In July 1916,, the Salvation Army set up at 142 West Second Street in a tent shipped in from Denver. In 1919, the Salvation Army began a drive to raise $25,000 for the erection of a public service hut in Casper. It noted in its campaign that it had cast its lots with the friendless, the homeless, the weak and the lowly, the "poor and the wretched of 61 countries." The Salvation Army is noted, of course, for its enthusiastic songs, many of which originated in music halls but set to different words. "Storm the Forts of Darkness" was derived from "Here's to Good Old Whiskey" and the most famous of all, "Stand Up for Jesus" was derived from "Tis Dawn, the Lark is Singing."

Top Left, Gantz Memorial Methodist Episcopal Church; Top Right, St. Mark's Episcopal Church
Bottom, St. Anthony's Roman Catholic Church.

The Catholic Church was located across Center Street from where the Hinning Hotel was later located. Between 1890 and 1898, periodic Roman Catholic Masses were given by visiting priests. Some were given according to Mokler in the town hall, private homes, and once in the Episcopal Church. The grown of an Irish population attracted to the wool industry made a permanent building imparitive. Plans for construction of a church building commenced in 1897 and for a parish house about 1901.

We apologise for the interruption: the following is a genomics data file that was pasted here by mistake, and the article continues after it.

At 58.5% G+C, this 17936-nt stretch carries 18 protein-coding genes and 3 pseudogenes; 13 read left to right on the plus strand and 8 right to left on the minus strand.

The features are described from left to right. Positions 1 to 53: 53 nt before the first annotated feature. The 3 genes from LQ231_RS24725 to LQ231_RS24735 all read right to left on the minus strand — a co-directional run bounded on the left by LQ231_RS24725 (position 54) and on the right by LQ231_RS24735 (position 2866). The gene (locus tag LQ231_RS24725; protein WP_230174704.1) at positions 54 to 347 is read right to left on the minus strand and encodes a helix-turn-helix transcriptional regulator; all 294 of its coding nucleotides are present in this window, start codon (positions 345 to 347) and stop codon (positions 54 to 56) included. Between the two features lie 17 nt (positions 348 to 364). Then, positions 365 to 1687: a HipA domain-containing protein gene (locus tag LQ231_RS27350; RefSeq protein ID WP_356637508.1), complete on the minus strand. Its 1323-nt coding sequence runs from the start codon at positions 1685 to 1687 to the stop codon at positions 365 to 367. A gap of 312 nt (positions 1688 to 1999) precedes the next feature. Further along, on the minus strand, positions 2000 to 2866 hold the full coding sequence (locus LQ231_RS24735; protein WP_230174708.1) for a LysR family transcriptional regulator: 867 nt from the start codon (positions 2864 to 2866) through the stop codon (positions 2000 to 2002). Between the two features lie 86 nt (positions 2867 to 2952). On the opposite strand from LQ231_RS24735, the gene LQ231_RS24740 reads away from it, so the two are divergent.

St. Anthony's Roman Catholic Church

In 1916, the original site of the church was sold and in 1917 the original church building was moved to the corner of Wolcott and Seventh.

Top: Carnegie Library, Gantz Memorial Methodist Episcopal Church; Top Right,
Bottom: St. Mark's Episcopal Church, Public School.